iii.) Will Kanzler Angela Merket survive anno domini 2018? The answer is yes, but only by a hairs breath. Based upon the current reading of the situation, it is highly likely that the SPD will reluctantly decide to form another 'grand coalition' with the Christian Democrats. However, the damage done to the German body politic by having the Alternative for Germany as the 'official opposition', might be enough, barely enough to force the Kanzler out of office. However, my reading of the situation is that in the absence of some other very negative variable occurring in Deutschland (some terrorist outrage by migrants from Syria), Mme. Merkel will remain weakened, but in office.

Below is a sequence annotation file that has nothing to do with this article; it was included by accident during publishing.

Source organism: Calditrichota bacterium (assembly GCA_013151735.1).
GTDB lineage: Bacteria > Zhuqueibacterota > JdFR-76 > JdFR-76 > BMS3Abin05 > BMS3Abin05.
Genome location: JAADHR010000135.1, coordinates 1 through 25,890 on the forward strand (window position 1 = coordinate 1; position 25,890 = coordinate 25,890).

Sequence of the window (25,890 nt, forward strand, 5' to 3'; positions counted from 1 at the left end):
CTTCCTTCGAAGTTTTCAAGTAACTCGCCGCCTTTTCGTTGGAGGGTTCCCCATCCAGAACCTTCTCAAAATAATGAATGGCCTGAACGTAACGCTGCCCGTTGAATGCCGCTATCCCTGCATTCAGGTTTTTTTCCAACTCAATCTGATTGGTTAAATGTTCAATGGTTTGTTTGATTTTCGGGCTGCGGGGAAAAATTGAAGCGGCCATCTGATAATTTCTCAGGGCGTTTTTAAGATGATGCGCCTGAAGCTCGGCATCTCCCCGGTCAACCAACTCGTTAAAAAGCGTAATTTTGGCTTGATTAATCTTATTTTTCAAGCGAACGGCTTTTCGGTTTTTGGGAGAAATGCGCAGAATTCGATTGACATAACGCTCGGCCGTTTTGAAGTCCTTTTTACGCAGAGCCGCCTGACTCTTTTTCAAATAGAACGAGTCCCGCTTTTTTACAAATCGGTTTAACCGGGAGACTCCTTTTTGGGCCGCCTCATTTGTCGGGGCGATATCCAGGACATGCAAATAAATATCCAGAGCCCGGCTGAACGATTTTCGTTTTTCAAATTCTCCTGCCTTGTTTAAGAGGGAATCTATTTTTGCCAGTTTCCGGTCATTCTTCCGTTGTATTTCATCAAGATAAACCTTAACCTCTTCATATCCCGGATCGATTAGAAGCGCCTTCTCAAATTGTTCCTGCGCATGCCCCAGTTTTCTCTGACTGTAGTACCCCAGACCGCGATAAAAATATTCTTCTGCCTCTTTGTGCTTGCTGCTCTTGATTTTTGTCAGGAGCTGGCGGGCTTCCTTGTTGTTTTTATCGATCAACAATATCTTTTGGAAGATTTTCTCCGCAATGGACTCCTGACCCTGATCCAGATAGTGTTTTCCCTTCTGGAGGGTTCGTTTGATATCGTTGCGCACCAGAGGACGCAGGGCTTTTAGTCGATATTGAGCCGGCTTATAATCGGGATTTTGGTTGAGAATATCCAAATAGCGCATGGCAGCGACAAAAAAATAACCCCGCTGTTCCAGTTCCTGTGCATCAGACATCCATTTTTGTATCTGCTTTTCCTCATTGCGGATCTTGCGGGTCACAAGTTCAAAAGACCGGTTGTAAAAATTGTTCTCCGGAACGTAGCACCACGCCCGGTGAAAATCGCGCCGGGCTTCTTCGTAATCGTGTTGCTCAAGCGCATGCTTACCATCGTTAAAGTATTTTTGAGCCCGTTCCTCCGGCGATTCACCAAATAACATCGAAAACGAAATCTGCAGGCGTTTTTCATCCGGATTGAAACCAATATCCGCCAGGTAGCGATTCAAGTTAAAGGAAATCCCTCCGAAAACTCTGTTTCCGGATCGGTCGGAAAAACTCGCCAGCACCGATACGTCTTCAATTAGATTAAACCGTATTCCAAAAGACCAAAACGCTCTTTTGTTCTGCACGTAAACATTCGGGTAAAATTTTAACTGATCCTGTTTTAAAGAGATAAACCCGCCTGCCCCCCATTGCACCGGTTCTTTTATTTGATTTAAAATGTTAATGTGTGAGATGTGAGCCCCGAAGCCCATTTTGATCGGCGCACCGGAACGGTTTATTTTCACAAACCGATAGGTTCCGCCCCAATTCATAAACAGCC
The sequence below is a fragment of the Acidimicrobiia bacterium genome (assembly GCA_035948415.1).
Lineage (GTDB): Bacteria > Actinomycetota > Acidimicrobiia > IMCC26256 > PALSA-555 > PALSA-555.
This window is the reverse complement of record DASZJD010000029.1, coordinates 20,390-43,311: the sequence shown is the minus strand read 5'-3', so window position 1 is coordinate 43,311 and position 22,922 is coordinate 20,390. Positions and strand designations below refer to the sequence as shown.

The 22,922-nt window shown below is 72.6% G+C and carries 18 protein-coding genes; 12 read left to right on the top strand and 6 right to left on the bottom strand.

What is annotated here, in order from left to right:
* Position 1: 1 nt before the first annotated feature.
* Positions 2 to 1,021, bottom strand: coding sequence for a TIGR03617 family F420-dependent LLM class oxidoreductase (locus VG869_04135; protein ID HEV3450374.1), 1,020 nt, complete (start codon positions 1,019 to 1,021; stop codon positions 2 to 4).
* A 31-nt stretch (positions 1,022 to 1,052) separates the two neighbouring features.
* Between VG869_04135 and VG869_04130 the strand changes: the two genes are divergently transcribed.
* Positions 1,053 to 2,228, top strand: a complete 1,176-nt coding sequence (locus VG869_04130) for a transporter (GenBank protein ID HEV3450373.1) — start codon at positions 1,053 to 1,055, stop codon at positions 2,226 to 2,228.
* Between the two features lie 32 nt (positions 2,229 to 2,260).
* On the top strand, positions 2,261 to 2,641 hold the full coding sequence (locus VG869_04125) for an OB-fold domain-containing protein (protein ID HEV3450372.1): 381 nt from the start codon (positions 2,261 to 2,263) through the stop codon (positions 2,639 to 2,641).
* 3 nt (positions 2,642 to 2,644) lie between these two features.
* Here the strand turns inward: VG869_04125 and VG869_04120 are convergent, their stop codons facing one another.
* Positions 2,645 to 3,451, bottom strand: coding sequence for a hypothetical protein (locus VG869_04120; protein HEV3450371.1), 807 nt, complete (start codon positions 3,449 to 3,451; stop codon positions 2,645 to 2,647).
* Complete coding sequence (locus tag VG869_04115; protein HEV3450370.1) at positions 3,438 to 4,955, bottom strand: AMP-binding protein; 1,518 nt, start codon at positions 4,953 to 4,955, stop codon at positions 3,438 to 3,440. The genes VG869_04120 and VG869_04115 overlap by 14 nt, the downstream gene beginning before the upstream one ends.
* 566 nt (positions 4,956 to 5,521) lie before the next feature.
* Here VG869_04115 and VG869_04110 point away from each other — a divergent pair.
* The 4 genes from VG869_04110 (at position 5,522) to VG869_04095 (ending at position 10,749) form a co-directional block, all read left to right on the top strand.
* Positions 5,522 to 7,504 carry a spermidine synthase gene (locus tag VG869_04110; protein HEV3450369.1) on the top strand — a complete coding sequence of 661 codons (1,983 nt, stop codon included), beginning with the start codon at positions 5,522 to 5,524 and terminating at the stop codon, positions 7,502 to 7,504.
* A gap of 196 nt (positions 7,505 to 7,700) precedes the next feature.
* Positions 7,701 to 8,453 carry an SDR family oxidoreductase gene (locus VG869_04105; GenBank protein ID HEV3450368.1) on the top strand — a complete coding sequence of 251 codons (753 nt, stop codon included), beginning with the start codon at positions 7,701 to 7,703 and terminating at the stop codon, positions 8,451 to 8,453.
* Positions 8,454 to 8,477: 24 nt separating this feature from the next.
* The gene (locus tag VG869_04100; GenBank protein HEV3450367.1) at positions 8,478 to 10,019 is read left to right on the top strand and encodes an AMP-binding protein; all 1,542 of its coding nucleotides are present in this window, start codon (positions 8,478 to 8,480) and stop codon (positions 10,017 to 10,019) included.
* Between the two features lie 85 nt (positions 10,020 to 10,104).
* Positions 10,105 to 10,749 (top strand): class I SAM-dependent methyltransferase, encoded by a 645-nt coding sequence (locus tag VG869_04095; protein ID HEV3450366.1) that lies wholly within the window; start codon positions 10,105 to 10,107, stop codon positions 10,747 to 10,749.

iv.) Will Prime Minister Theresa May see out anno domini 2018? The answer is yes. As the FT above correctly notes, that it is very much a faute de mieux situation. There is at this point in time no credible successor to May and she has been very very careful to not promote anyone to the Cabinet (Jacob Rees-Mogg, Rory Stewart being the best known), who could possibly be a threat to her. However, I am not sure that this bit of luck on May's part will last much further into anno domini 2019.
And that gentle reader is the end of my prognoseses for Anno Domini 2018. We will know by this time in anno domini 2019, if my predictions are any more accurate than the accumulated wisdom of the FT.